The city of Los Angeles is moving forward with a program to bring electric car-sharing to some low-income neighborhoods as part of an effort to lower greenhouse gases and increase mobility in polluted areas of the city.
The L.A. City Council has approved a contract with Blue California, a subsidiary of the French company Bolloré, which operates electric vehicle car-sharing in Paris and Indianapolis. The program in Los Angeles will be the first of its kind to focus specifically on low-income communities.
The program will be paid for with $1.67 million in state cap and trade funds, the charges companies pay to offset pollution, which are intended to pay for measures that will lower carbon emissions. The private company Blue California will also invest $10 million in the program and the city of Los Angeles will contribute $1.8 million.
Under the contract, the L.A. Department of Transportation will work with Blue California to install about 200 electric charging stations and distribute 100 electric vehicles through downtown L.A., Westlake, MacArthur Park and parts of Koreatown. Users can check out electric vehicles for single trips or short periods and return the car to any charging station.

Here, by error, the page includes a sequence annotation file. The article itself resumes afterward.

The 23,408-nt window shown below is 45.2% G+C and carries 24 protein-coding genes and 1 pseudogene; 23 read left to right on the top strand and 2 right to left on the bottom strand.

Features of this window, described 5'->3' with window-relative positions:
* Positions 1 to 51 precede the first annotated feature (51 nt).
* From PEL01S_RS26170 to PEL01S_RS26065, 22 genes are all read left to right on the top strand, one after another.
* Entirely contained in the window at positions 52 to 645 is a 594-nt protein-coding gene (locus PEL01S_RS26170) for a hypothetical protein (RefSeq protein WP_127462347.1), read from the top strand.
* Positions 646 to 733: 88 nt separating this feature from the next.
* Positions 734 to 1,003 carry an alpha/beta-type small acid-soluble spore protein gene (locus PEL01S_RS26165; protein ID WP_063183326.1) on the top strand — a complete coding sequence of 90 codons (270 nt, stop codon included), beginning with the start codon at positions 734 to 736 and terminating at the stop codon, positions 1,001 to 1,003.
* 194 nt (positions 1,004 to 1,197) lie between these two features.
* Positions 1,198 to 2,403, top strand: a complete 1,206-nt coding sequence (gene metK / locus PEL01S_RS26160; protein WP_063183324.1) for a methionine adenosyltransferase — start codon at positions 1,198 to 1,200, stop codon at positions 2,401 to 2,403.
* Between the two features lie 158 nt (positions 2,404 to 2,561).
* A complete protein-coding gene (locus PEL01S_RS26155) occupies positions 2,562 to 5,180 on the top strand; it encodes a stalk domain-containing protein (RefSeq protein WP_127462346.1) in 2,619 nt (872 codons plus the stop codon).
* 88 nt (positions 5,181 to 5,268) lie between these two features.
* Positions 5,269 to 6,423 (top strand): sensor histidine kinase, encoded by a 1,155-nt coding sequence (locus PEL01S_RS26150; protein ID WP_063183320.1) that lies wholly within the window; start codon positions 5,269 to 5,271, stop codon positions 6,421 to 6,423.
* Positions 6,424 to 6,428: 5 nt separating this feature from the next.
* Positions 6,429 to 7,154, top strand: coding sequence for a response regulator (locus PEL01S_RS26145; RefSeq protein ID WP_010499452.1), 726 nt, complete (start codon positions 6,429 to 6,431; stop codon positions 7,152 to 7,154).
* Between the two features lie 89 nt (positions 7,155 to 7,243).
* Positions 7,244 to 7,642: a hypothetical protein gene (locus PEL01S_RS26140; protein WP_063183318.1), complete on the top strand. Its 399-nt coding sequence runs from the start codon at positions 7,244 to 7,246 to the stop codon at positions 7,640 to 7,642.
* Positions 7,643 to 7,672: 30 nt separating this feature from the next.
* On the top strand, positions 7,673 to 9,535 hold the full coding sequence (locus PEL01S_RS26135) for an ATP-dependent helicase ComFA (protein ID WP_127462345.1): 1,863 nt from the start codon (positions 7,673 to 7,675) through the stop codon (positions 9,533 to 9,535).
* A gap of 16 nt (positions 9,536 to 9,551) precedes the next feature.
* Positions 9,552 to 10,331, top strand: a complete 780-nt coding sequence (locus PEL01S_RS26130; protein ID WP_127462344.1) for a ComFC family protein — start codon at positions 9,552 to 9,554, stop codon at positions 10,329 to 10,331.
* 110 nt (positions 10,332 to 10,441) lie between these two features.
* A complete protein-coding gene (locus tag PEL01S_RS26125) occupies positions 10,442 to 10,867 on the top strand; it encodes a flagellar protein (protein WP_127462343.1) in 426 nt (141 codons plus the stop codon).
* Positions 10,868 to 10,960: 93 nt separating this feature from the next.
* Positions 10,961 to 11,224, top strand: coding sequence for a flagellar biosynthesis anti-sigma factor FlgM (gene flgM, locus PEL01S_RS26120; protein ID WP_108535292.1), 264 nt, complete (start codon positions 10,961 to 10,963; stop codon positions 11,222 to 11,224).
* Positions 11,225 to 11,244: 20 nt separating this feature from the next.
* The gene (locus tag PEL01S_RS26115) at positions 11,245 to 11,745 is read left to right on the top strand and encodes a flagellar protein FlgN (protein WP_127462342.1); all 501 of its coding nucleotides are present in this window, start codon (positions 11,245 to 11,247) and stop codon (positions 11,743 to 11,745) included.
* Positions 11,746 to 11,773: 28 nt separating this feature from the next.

The communities were chosen because they fall in the top 10 percent of those identified by the state as having the lowest incomes and being the most vulnerable to pollution from traffic or industrial sources.
The program is the culmination of years of work by the Shared Use Mobility Center, a nonprofit that works to connect private enterprise with public agencies to encourage shared mobility options. The center has collaborated with the city on a plan to take 100,000 cars off the road over the next five years.
Sharon Feigon, executive director for the group, said electric car-sharing will integrate well with L.A.'s ambitions to expand its transit network. She cited research her group conducted that showed those with access to multiple modes of transportation besides transit, such as car-sharing or bike sharing, are actually less likely to own a car than those who only utilized transit.
"The idea is that if you can create an ecosystem of different options that are suitable for different types of trips, people can really live well without having to own their own car," she said.
She said that's because people feel more comfortable living without their own car if they know they have access to affordable cars when they need them, such as to make big purchases or take children to an appointment.
There is not yet information on how much membership for the car-sharing service will cost, if anything. Officials are hoping to get 7,000 people to sign up during the pilot phase and possibly expand the system around the city if it's successful.
Officials hope to expand the pilot beyond L.A. and use cap and trade funds to help reach California's stated goal of getting 1.5 million electric vehicles on the road by 2025.